The approaching school year brings new activity to 219 Stanton Street, former home of Our Lady of Sorrows, the Catholic school on the corner of Pitt Street that closed last year. The Cooke Center, a provider of special education services in New York City, is opening a new grammar school for children with disabilities at the site. Serving about 100 students in grade levels K-8, the school will offer a curriculum tailored to the specific needs of children with mild-to-moderate cognitive or developmental disabilities or severe language-based learning disabilities.
Now in its 25th year, the Cooke Center has a long history in Catholic school buildings like 219 Stanton. In fact, the center got its start when a small group of parents of children with Down Syndrome successfully convinced Dr. Michael Termini, the principal of a parochial school, to welcome special needs students into his classrooms. Termini now serves as the president of the larger Cooke Center network, which has grown to include more than 500 students from preschool through high school.
The center also operates a successful high school program at 60 MacDougal Street in SoHo, formerly home to St. Anthony’s, another Catholic school. When Termini learned that the New York Archdiocese was closing Our Lady of Sorrows, school officials saw the opportunity to unify grammar school operations. In recent years, the Cooke Center has educated grammar school students at three different sites within parochial schools in Manhattan. The new school represents a shift in the center’s orientation, from “school within a school” designs.
“When we were in the prior ‘school within a school’ model, in a certain sense, as much as we were welcomed by the school community, we were still a separate school,” said Emily Cozart, Cooke’s director of external relations. “And to a certain degree, we felt like visitors in our own program.”
In the past, Cooke students had limited opportunities to contribute to the culture of a given host school, but the stand-alone high school program has created a sense of pride and accomplishment among students. “Rather than having token involvement in something like yearbook committee, or prom, or things like that if you’re in a General Ed. setting, these kids really own everything they do,” said Cozart.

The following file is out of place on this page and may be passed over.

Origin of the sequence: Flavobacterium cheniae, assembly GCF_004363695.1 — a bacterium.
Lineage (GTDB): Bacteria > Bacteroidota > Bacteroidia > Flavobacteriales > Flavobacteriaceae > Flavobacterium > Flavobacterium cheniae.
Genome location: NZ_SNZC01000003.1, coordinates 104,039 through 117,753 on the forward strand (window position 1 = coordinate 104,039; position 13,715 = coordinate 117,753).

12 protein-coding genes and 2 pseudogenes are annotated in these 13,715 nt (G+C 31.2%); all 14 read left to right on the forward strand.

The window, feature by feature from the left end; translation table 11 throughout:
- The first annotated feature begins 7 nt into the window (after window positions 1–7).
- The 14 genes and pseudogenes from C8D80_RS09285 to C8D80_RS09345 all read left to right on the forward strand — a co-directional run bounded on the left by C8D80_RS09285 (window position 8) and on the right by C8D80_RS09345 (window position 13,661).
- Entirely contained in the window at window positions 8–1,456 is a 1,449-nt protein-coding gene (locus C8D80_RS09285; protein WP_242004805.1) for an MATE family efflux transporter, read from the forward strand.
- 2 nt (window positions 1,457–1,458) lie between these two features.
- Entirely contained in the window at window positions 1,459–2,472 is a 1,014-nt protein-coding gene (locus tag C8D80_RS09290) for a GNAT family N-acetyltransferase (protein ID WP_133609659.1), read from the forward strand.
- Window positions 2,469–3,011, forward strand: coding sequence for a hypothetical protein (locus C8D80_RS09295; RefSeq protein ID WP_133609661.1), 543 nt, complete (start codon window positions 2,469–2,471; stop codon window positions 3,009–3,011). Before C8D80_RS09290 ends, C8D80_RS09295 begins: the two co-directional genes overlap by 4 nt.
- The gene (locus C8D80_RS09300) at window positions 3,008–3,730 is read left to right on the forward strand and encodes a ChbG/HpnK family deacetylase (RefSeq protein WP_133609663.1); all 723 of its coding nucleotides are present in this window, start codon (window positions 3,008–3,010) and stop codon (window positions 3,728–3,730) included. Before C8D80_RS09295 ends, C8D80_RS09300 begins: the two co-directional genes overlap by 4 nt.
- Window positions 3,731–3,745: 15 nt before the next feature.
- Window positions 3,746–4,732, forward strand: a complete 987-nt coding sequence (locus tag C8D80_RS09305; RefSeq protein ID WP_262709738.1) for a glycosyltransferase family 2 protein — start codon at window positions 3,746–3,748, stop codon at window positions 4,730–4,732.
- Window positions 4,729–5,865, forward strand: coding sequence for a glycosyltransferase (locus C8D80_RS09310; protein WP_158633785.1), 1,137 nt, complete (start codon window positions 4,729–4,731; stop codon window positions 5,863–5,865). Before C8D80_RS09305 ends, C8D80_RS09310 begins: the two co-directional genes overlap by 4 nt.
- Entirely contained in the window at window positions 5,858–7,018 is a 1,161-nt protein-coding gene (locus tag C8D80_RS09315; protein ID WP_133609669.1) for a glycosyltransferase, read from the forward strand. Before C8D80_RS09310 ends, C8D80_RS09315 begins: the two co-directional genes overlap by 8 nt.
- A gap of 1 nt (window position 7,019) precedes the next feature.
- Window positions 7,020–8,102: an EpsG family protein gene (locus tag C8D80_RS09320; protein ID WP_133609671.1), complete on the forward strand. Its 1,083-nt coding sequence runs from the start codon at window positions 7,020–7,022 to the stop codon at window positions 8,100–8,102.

And according to the school’s curriculum, they will be doing quite a lot. In addition to classrooms outfitted with SMART Boards, the newly renovated school boasts a science lab, art studio, and movement space, outfitted with a “traversing wall” for climbing. The large, open lot behind the school is also getting a new fence and some safety improvements this month; it contains a garden and will serve as an outdoor recreational area. Aside from academic work tailored specifically to their individual needs, all students will participate in yoga, music, adaptive physical education and trips into the local community.
“Rather than have inclusion in the classroom, with the General Ed. population, we put more of an emphasis on community inclusion through off-site education,” said Anne Halligan, director of marketing at the Cooke Center. When students travel together on the Lower East Side, teachers can help them learn practical skills, like navigating public transportation or using an ATM. In the past, students have also undertaken several service projects, and the school hopes to renew that initiative in its new home. “It’s really about finding the right partners in the community for it,” noted Halligan. “We need to be talking up our program, helping people understand our student population and the things that they can do.”
The cost of providing these services is understandably high, and Cozart estimated the school spends about $45,000 to educate one student in a given year. The Department of Education reimburses tuition to parents of students it cannot appropriately place in the public school system, but it does not cover 100 percent of the yearly price. “We educate any student who needs our services regardless of the families’ financial circumstances, and a portion of our students cannot afford the full cost of tuition,” Cozart explained. As a result, Cooke depends on grant money and other charitable donations to operate.
As might be expected, the school receives many more applications than it can accommodate. Admissions personnel work to understand applicants’ particular educational needs, and then choose the group of students whom they feel the school can serve best.
“It is fairly selective, and there’s an art to the acceptance process,” said Halligan. “It’s very important, from a classroom perspective, that there’s the right mix of social skills, and groupings are taken into account for admissions decisions somewhat. We do have a really diverse population of students, but that’s not to say that we can expertly serve every type of student with every disability.” The new school’s doors are set to open on September 10th, when students and their parents will have a first look at the new facility.
This is wonderful. I was worried this building would be converted to another un-needed condominium. Welcome to the neighborhood :)
Much needed. When my dyslexic son aged out of middle school a decade or more ago, there were very few schools in New York City that could accommodate his special needs. He ended up going to a school in Connecticut and then to another near Buffalo.
Definitely something we should all be getting behind as community members. Donating money is always helpful, donating time can be even better.
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